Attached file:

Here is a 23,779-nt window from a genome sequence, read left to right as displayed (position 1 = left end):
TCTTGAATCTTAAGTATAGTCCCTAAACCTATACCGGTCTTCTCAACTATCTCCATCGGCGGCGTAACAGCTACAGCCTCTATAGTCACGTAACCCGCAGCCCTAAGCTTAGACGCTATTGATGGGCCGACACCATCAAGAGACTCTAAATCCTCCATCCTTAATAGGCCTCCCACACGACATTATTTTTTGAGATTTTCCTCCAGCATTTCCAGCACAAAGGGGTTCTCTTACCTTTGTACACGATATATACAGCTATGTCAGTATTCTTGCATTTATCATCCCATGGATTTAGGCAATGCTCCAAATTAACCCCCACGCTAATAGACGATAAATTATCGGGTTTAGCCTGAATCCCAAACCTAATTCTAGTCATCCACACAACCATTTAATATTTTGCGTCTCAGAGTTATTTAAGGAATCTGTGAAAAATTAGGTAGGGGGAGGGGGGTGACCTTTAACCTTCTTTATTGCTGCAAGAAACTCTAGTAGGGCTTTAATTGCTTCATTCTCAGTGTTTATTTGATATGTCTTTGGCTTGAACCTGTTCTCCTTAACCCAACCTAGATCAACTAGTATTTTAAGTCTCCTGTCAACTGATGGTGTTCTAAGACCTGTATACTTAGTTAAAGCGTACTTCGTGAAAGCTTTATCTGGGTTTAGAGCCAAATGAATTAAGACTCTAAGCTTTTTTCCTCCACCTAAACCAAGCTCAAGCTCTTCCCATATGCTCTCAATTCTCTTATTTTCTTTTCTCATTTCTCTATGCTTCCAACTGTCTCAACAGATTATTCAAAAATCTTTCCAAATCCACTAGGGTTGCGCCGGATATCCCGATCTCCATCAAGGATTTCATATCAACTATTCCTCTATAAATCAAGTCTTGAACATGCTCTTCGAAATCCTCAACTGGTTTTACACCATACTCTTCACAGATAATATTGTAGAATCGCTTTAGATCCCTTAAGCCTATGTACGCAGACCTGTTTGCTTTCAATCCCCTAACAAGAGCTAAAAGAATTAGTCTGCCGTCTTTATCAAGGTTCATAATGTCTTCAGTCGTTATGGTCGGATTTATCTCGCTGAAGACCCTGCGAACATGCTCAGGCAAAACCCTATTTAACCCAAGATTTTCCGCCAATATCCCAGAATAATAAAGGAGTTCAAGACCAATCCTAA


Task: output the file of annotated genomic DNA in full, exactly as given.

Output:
Here is a 23,779-nt window from a genome sequence, read left to right as displayed (position 1 = left end):
TCTTGAATCTTAAGTATAGTCCCTAAACCTATACCGGTCTTCTCAACTATCTCCATCGGCGGCGTAACAGCTACAGCCTCTATAGTCACGTAACCCGCAGCCCTAAGCTTAGACGCTATTGATGGGCCGACACCATCAAGAGACTCTAAATCCTCCATCCTTAATAGGCCTCCCACACGACATTATTTTTTGAGATTTTCCTCCAGCATTTCCAGCACAAAGGGGTTCTCTTACCTTTGTACACGATATATACAGCTATGTCAGTATTCTTGCATTTATCATCCCATGGATTTAGGCAATGCTCCAAATTAACCCCCACGCTAATAGACGATAAATTATCGGGTTTAGCCTGAATCCCAAACCTAATTCTAGTCATCCACACAACCATTTAATATTTTGCGTCTCAGAGTTATTTAAGGAATCTGTGAAAAATTAGGTAGGGGGAGGGGGGTGACCTTTAACCTTCTTTATTGCTGCAAGAAACTCTAGTAGGGCTTTAATTGCTTCATTCTCAGTGTTTATTTGATATGTCTTTGGCTTGAACCTGTTCTCCTTAACCCAACCTAGATCAACTAGTATTTTAAGTCTCCTGTCAACTGATGGTGTTCTAAGACCTGTATACTTAGTTAAAGCGTACTTCGTGAAAGCTTTATCTGGGTTTAGAGCCAAATGAATTAAGACTCTAAGCTTTTTTCCTCCACCTAAACCAAGCTCAAGCTCTTCCCATATGCTCTCAATTCTCTTATTTTCTTTTCTCATTTCTCTATGCTTCCAACTGTCTCAACAGATTATTCAAAAATCTTTCCAAATCCACTAGGGTTGCGCCGGATATCCCGATCTCCATCAAGGATTTCATATCAACTATTCCTCTATAAATCAAGTCTTGAACATGCTCTTCGAAATCCTCAACTGGTTTTACACCATACTCTTCACAGATAATATTGTAGAATCGCTTTAGATCCCTTAAGCCTATGTACGCAGACCTGTTTGCTTTCAATCCCCTAACAAGAGCTAAAAGAATTAGTCTGCCGTCTTTATCAAGGTTCATAATGTCTTCAGTCGTTATGGTCGGATTTATCTCGCTGAAGACCCTGCGAACATGCTCAGGCAAAACCCTATTTAACCCAAGATTTTCCGCCAATATCCCAGAATAATAAAGGAGTTCAAGACCAATCCTAA